3. Medication-specific factors: All medications are not created equal. Some drugs, like acetaminophen are very familiar to nurses and they are very unlikely to lead to a dosing error. Other drugs, (eg, chemotherapy) have greater potential to cause harm and their administration is prioritised. In case 4, the nurse blocks an interruption to continue checking her chemotherapy.
Sometimes medications are prescribed outside of routine use. These dosages are often triple-checked by a nurse; the time and extra cognitive load required often leads to prioritisation of these tasks. “Seizure meds make me nervous; they are often at high dosages so I always call the pharmacy and the doctor to check the amount” (participant nurse 3).
4. Patient-specific factors: The ‘family-centered’ focus of paediatric wards generally prioritises any interruption originating from a patient or parent. Additionally, medication administration may be specifically prioritised for certain patients. For example, sicker patients tend to have more complicated drug regimens and a higher risk of an adverse event. Sometimes families are difficult and the cost of an error is particularly high. “This family is really tough and if anything goes wrong, it will take hours to explain and I'll never hear the end of it” (participant nurse 2).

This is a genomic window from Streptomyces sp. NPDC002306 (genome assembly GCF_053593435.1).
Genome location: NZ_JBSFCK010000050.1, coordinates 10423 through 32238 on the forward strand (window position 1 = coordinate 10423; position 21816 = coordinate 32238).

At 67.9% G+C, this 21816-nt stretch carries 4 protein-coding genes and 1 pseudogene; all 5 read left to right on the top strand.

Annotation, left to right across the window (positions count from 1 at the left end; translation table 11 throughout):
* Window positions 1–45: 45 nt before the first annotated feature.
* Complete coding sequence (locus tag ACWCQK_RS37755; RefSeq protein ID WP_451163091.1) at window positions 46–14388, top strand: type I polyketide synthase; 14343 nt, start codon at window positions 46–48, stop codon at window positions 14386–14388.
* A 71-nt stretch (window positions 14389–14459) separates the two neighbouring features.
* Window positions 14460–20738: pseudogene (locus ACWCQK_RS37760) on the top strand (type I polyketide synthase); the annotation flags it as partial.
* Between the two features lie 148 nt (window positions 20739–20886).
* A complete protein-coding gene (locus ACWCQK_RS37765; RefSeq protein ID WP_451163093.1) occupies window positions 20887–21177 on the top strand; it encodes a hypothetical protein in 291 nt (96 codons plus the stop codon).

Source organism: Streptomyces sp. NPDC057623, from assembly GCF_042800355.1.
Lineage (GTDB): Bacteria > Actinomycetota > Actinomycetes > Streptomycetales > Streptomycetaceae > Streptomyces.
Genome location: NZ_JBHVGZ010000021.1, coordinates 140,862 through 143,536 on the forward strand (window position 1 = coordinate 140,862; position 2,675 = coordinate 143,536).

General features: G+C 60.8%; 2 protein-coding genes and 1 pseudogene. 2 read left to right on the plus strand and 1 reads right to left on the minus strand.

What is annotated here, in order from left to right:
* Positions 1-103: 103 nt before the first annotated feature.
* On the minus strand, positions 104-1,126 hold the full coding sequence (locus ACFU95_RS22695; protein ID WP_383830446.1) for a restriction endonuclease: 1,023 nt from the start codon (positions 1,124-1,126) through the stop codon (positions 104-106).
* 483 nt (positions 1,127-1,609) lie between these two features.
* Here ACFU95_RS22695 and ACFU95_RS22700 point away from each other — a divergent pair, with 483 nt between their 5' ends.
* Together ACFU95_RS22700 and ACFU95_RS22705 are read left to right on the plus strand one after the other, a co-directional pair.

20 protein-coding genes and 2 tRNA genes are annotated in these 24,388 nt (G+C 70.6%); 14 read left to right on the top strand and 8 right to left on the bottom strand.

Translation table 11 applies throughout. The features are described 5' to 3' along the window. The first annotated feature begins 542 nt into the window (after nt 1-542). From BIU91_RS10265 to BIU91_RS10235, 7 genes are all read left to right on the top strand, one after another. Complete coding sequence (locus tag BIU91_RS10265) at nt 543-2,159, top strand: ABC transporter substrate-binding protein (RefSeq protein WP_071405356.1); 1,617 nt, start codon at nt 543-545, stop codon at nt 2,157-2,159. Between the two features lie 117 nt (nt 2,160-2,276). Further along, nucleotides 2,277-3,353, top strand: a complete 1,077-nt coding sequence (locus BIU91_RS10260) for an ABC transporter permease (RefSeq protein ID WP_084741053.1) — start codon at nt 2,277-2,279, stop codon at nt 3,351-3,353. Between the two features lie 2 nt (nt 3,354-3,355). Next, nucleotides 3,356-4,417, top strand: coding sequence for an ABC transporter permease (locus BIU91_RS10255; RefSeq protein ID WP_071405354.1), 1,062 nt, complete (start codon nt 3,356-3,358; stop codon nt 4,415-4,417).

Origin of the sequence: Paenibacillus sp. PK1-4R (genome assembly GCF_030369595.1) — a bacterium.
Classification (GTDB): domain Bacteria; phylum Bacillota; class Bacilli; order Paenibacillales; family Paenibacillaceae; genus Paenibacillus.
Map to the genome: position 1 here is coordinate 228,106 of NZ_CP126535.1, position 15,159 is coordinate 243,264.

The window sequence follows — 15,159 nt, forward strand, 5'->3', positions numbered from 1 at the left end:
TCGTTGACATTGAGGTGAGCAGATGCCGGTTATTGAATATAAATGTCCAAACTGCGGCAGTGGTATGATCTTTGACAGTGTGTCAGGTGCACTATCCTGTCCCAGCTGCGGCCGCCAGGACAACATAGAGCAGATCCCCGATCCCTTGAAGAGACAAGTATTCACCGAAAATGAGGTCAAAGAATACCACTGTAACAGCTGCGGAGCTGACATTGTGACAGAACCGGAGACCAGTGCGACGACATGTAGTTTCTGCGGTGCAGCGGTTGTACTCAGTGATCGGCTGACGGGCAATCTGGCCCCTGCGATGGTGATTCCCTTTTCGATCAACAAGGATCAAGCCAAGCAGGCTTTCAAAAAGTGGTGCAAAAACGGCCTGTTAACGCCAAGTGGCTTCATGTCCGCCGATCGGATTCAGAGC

5. Task-specific factors: Some tasks have subtasks that can be suspended with reasonable support for task resumption. These tasks are easier to suspend and resume than others. For example, the nurse in case 3 performs tasks like marking a list and placing a cup to provide visual cues to remind him where he was in the medication administration process. These cues support prospective memory. Thus, as he is about to task-switch, he generates a high priority task that place-holds the primary task.
Cognitive tasks are not easy to resume after interruption. Although a note to oneself may support prospective memory, there is no way to place-hold a cognitive task. For example, checking an unfamiliar medicine puts a greater cognitive load than checking a familiar medication, like ibuprofen. Nurses performing higher cognitive load tasks are more likely to block interruptions. When they must engage with an interruption (task-switch), the cognitive task is often resumed from the beginning, which is inefficient.